NEW YORK -- Umpire Bruce Froemming, who has spent a half-century in pro ball and worked more than 5,000 games in the majors, is getting ready to call it a career.
The 68-year-old Froemming is set to retire at the end of this season. He will be the plate umpire at the All-Star game next month in San Francisco, and Major League Baseball planned to announce it then.
"It's been a long time," Froemming said by telephone on his way to Fenway Park for Thursday night's game between Colorado and Boston. "It's 50 years."
The Rockies-Red Sox game was the 5,079th of Froemming's major league career. Bill Klem holds the record with 5,368, working from 1905-40.
Froemming began umpiring at age 18 when he went directly from high school to the long-gone Nebraska State League. He became a big league ump in 1971 -- Expos-Mets at Shea Stadium was his first game, and it was cut short by snow after five innings.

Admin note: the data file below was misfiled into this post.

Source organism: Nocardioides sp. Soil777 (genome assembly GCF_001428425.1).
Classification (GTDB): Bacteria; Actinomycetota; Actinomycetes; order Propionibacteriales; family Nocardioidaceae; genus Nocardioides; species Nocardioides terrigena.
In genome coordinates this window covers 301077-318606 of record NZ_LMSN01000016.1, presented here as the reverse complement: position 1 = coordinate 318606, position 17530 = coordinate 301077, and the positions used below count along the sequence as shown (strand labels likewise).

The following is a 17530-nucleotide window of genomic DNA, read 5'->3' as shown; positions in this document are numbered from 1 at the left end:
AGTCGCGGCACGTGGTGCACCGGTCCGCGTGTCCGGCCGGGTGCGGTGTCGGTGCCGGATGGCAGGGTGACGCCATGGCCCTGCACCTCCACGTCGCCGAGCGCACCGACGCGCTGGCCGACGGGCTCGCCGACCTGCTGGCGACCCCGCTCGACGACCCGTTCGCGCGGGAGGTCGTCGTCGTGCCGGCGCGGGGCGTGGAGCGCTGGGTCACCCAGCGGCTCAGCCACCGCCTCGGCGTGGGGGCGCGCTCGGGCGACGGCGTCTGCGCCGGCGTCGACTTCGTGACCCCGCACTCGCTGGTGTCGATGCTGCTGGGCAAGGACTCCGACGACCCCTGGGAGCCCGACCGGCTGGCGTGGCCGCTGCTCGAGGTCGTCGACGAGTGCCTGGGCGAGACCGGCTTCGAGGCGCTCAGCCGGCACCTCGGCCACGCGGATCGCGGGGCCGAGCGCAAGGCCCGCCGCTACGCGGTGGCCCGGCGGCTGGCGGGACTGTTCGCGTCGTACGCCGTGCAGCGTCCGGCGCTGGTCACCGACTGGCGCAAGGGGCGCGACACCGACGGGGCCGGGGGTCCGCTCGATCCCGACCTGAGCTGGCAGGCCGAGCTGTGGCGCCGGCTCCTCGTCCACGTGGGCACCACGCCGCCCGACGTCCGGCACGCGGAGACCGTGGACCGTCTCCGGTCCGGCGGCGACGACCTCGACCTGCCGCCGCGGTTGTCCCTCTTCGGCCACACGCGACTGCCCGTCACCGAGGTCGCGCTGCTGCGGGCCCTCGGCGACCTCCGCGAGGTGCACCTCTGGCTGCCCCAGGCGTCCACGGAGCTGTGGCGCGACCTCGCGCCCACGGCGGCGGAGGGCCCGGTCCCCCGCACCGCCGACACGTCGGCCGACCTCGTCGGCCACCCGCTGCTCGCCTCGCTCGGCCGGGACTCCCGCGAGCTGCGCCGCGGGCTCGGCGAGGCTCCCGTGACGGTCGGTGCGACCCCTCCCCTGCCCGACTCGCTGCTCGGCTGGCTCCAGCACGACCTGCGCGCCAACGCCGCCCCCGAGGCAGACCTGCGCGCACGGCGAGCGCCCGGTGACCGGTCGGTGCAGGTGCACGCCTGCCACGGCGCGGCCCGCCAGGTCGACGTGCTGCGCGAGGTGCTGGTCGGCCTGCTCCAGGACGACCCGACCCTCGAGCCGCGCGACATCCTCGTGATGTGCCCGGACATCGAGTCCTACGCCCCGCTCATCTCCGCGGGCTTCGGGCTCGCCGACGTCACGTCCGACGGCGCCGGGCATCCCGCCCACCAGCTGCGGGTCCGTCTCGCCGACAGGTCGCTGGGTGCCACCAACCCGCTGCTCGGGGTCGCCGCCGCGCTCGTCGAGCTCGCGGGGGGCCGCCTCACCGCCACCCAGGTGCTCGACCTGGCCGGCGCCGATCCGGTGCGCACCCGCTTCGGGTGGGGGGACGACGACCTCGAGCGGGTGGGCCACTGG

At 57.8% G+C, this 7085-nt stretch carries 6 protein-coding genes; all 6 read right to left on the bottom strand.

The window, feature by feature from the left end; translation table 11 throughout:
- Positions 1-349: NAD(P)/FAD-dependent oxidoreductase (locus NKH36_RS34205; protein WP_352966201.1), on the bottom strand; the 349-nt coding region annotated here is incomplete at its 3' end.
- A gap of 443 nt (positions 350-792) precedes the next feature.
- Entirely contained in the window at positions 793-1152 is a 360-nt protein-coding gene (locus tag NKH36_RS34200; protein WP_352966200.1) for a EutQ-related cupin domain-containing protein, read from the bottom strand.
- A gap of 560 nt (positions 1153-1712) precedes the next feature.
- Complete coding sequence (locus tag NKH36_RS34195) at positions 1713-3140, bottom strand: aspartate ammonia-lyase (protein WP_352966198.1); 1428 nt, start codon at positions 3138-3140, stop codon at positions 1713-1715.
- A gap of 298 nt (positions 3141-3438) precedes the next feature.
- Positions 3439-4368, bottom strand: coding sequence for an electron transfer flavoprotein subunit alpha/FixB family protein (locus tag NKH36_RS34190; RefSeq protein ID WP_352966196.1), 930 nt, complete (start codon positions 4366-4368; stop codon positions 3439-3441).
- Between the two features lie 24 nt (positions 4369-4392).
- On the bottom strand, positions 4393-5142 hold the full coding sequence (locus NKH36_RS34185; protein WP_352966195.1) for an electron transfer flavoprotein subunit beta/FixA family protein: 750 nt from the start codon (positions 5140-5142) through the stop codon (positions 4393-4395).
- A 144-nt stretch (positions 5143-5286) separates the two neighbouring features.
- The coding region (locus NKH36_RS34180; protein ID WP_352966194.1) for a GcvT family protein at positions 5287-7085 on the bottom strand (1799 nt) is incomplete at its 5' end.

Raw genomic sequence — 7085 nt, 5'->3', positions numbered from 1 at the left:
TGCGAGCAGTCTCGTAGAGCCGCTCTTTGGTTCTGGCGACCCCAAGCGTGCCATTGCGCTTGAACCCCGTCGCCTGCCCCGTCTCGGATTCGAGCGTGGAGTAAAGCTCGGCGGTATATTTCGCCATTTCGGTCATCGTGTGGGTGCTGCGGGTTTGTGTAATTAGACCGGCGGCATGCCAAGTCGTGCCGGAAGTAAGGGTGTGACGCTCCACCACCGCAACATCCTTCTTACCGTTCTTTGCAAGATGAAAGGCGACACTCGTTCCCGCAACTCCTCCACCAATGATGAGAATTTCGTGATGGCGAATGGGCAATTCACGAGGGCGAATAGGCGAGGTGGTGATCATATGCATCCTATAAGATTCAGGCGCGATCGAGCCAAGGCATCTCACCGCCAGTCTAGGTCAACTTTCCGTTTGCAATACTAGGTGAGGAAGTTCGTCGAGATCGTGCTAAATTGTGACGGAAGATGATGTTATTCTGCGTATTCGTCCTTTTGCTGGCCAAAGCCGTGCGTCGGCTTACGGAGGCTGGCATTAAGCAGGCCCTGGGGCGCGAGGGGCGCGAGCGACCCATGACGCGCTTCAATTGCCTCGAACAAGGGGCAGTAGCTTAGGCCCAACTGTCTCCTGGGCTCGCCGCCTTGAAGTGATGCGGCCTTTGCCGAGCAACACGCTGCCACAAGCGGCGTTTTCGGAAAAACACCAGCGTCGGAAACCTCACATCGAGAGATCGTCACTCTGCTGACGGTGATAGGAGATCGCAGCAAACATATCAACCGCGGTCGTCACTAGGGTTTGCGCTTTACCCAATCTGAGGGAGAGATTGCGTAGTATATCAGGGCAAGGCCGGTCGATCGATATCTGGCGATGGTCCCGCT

Over the years, Froemming earned a reputation for being able to control even the most pressure-packed games. He'll be at Yankee Stadium this weekend for Subway Series.
|Bruce Froemming is ready to stop calling balls and strikes after 37 years in the major leagues. (AP)|
"I've obviously worked at this a long time, and every once in a while you think of when it might be time for a change," Froemming said.
"I feel great, I love what I do," he said. "And would you believe it, I'm lucky enough to have a ballgame to work tonight."
In mid-April, Froemming was honored after passing Klem's record for consecutive years of service by an active umpire. Froemming is in his 37th season -- Klem became chief of NL umpires in 1941 and worked 11 games as a supervisory fill-in that year.
Froemming set that record during a game in Houston between Florida and the Astros. The game was briefly stopped and he was given a plaque between the fifth and sixth innings.
Last August, Froemming was in Boston for his 5,000th game. There was a video tribute on Fenway's video board in center field and when it was over, he walked to a microphone, thanked the fans and said "Play Ball!"
Along with his family, Froemming will have someone else waiting for him at home in retirement. There's his dog, with the fitting name for an umpire's best friend -- "Blu."